Non-alcoholic fatty liver disease (NAFLD) is a public health epidemic. In parallel with the growing obesity epidemic, prevalence of NAFLD has significantly increased in recent years and become one of the most common causes of chronic liver disease globally. The prevalence of NAFLD is estimated to be about 25% worldwide, whereas cases in the United States are expected to number , or about one-third of all adults, by 2030. Untreated, NAFLD may progress to more serious liver injury such as non-alcoholic steatohepatitis (NASH), cirrhosis, and end-stage liver disease.
Exposure to environmental chemicals has emerged as a significant contributor to liver disease, including NAFLD. Experimental evidence indicates that exposure to per- and polyfluorinated substances (PFAS), a class of endocrine-disrupting chemicals, has the ability to promote metabolic changes that can result in fatty liver. PFAS are synthetic chemicals widely used in industry and consumer products such as stain-resistant fabric and fire retardants. The stable chemical properties that make PFAS ideal for industrial use also allow them to persist and accumulate in the environment, which is of concern because of the potential for long-term human health effects. Recent biomonitoring studies have emphasized the ubiquitous nature of PFAS exposure and have indicated that four congeners of PFAS account for most known human exposure: perfluorooctanesulfonic acid (PFOS), perfluorooctanoic acid (PFOA), perfluorohexanesulfonic acid (PFHxS), and perfluorononanoic acid (PFNA).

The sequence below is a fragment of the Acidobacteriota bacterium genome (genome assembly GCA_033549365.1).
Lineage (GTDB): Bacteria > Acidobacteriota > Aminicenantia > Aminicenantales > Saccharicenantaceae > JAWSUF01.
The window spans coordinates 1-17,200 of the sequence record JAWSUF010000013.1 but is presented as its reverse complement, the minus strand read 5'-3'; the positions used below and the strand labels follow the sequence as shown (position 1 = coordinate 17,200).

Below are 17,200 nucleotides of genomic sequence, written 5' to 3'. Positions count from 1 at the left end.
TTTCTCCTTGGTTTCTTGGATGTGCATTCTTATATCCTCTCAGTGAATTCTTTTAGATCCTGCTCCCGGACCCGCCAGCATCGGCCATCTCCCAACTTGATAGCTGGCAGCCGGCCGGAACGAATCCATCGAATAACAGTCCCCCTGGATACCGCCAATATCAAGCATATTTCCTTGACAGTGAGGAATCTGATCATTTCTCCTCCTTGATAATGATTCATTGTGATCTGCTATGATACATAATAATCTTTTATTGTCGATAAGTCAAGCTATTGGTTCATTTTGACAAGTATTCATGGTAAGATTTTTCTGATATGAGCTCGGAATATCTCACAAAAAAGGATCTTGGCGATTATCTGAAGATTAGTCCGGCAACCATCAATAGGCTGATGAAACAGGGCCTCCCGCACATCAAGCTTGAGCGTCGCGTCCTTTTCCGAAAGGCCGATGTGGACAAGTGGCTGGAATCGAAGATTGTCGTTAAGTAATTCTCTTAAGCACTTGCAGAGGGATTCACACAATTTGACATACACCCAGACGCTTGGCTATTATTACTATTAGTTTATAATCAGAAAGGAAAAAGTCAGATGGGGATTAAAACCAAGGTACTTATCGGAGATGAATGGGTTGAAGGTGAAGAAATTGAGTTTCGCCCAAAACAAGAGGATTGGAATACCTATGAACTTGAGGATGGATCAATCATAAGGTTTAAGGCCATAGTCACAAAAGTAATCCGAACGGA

Significant sources of exposure include drinking water, food, indoor and outdoor air, and early life placental or breast milk exposure. PFAS are detected in the serum of nearly all U.S. adults and accumulate in body tissues, such as in the liver. This bioaccumulation, coupled with the long half-lives of many PFAS, leads to concern about the potential for PFAS to disrupt liver homeostasis should they continue to accumulate in human tissue even if industrial use is abated.